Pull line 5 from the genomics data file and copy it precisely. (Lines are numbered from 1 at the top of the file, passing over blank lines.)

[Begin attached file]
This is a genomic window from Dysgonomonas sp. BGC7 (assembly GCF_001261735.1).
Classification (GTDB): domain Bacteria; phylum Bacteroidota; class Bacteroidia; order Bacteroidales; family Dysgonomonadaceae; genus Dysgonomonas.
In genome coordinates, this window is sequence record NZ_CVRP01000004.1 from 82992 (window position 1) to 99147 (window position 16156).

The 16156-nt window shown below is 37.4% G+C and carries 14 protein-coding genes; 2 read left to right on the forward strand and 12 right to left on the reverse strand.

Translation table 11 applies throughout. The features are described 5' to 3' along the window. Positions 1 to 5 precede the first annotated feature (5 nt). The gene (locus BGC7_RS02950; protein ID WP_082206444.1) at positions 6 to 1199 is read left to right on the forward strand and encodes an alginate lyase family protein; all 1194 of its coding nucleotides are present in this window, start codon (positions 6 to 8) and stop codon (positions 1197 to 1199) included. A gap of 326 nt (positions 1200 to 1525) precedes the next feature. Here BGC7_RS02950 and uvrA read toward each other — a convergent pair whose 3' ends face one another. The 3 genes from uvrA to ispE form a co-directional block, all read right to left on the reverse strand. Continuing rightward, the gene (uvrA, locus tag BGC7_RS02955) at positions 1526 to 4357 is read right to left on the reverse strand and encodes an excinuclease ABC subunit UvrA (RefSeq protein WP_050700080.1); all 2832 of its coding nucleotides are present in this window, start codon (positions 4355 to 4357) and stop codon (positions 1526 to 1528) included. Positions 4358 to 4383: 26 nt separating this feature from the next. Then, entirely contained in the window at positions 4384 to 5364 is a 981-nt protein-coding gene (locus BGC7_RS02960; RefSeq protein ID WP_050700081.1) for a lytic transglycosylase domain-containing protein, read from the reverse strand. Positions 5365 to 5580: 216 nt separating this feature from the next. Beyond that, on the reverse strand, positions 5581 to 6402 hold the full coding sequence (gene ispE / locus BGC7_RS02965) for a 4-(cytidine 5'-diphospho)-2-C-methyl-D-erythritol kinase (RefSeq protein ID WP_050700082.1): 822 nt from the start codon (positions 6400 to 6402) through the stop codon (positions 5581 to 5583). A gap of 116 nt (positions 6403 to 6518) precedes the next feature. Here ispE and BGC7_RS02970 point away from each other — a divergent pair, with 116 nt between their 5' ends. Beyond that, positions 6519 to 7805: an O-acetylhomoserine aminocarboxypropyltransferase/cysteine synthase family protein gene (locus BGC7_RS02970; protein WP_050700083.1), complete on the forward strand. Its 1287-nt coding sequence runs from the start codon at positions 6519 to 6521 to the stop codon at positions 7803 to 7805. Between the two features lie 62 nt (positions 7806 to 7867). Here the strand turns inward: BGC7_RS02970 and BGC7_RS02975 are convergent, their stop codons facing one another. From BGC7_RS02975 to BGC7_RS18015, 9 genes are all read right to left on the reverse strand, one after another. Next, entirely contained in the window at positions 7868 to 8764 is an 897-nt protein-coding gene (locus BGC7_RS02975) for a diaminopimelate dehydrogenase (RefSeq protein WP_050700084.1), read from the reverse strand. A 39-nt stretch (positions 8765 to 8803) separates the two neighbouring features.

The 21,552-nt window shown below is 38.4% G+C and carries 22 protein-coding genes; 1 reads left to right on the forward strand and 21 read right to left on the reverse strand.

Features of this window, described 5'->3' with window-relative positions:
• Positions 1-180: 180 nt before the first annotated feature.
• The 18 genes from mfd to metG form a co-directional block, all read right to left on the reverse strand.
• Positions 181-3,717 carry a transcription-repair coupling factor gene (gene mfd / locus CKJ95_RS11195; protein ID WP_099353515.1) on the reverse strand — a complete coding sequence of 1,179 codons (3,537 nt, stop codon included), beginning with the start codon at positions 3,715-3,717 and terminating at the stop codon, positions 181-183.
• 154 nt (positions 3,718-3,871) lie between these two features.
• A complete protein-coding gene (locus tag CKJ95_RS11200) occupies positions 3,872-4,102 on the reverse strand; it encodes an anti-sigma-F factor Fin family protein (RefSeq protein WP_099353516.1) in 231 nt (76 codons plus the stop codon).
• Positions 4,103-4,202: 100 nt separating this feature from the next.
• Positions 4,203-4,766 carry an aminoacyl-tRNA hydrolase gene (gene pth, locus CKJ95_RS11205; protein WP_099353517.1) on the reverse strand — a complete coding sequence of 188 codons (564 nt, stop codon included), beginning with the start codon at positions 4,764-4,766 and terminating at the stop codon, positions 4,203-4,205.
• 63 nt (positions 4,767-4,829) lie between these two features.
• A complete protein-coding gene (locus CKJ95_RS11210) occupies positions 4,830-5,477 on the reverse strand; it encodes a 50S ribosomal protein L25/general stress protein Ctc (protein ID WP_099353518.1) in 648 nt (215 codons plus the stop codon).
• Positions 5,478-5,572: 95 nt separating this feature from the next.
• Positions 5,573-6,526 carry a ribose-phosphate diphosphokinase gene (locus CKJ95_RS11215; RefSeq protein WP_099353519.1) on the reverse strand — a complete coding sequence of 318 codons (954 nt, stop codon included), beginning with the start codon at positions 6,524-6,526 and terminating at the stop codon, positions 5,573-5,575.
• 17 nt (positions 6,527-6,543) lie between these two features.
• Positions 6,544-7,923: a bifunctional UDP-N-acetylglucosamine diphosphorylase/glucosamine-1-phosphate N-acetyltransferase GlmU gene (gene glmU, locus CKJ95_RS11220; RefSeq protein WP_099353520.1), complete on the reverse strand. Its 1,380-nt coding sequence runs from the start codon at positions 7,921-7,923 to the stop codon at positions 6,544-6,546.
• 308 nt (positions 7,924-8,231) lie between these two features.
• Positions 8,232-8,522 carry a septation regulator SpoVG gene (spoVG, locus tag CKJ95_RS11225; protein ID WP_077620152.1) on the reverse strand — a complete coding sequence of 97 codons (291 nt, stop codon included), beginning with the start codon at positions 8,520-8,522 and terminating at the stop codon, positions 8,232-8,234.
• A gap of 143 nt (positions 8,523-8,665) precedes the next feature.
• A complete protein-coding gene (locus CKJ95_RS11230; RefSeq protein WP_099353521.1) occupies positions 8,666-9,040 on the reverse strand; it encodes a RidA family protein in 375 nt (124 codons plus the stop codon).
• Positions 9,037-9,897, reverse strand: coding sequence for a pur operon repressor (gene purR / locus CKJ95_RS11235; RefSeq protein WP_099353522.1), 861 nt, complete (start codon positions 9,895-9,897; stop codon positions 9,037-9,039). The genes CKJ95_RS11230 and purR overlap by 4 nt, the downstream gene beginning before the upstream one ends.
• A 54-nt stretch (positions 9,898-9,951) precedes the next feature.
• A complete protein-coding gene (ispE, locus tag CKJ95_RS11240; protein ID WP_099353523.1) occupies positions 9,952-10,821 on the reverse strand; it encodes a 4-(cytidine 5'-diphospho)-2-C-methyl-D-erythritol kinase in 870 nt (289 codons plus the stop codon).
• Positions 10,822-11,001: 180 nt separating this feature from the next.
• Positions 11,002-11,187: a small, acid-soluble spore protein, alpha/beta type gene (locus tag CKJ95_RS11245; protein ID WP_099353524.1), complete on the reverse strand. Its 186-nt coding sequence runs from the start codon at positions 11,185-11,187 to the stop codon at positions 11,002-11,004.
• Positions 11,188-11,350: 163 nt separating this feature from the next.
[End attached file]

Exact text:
Translation table 11 applies throughout. The features are described 5' to 3' along the window. Positions 1 to 5 precede the first annotated feature (5 nt). The gene (locus BGC7_RS02950; protein ID WP_082206444.1) at positions 6 to 1199 is read left to right on the forward strand and encodes an alginate lyase family protein; all 1194 of its coding nucleotides are present in this window, start codon (positions 6 to 8) and stop codon (positions 1197 to 1199) included. A gap of 326 nt (positions 1200 to 1525) precedes the next feature. Here BGC7_RS02950 and uvrA read toward each other — a convergent pair whose 3' ends face one another. The 3 genes from uvrA to ispE form a co-directional block, all read right to left on the reverse strand. Continuing rightward, the gene (uvrA, locus tag BGC7_RS02955) at positions 1526 to 4357 is read right to left on the reverse strand and encodes an excinuclease ABC subunit UvrA (RefSeq protein WP_050700080.1); all 2832 of its coding nucleotides are present in this window, start codon (positions 4355 to 4357) and stop codon (positions 1526 to 1528) included. Positions 4358 to 4383: 26 nt separating this feature from the next. Then, entirely contained in the window at positions 4384 to 5364 is a 981-nt protein-coding gene (locus BGC7_RS02960; RefSeq protein ID WP_050700081.1) for a lytic transglycosylase domain-containing protein, read from the reverse strand. Positions 5365 to 5580: 216 nt separating this feature from the next. Beyond that, on the reverse strand, positions 5581 to 6402 hold the full coding sequence (gene ispE / locus BGC7_RS02965) for a 4-(cytidine 5'-diphospho)-2-C-methyl-D-erythritol kinase (RefSeq protein ID WP_050700082.1): 822 nt from the start codon (positions 6400 to 6402) through the stop codon (positions 5581 to 5583). A gap of 116 nt (positions 6403 to 6518) precedes the next feature. Here ispE and BGC7_RS02970 point away from each other — a divergent pair, with 116 nt between their 5' ends. Beyond that, positions 6519 to 7805: an O-acetylhomoserine aminocarboxypropyltransferase/cysteine synthase family protein gene (locus BGC7_RS02970; protein WP_050700083.1), complete on the forward strand. Its 1287-nt coding sequence runs from the start codon at positions 6519 to 6521 to the stop codon at positions 7803 to 7805. Between the two features lie 62 nt (positions 7806 to 7867). Here the strand turns inward: BGC7_RS02970 and BGC7_RS02975 are convergent, their stop codons facing one another. From BGC7_RS02975 to BGC7_RS18015, 9 genes are all read right to left on the reverse strand, one after another. Next, entirely contained in the window at positions 7868 to 8764 is an 897-nt protein-coding gene (locus BGC7_RS02975) for a diaminopimelate dehydrogenase (RefSeq protein WP_050700084.1), read from the reverse strand. A 39-nt stretch (positions 8765 to 8803) separates the two neighbouring features.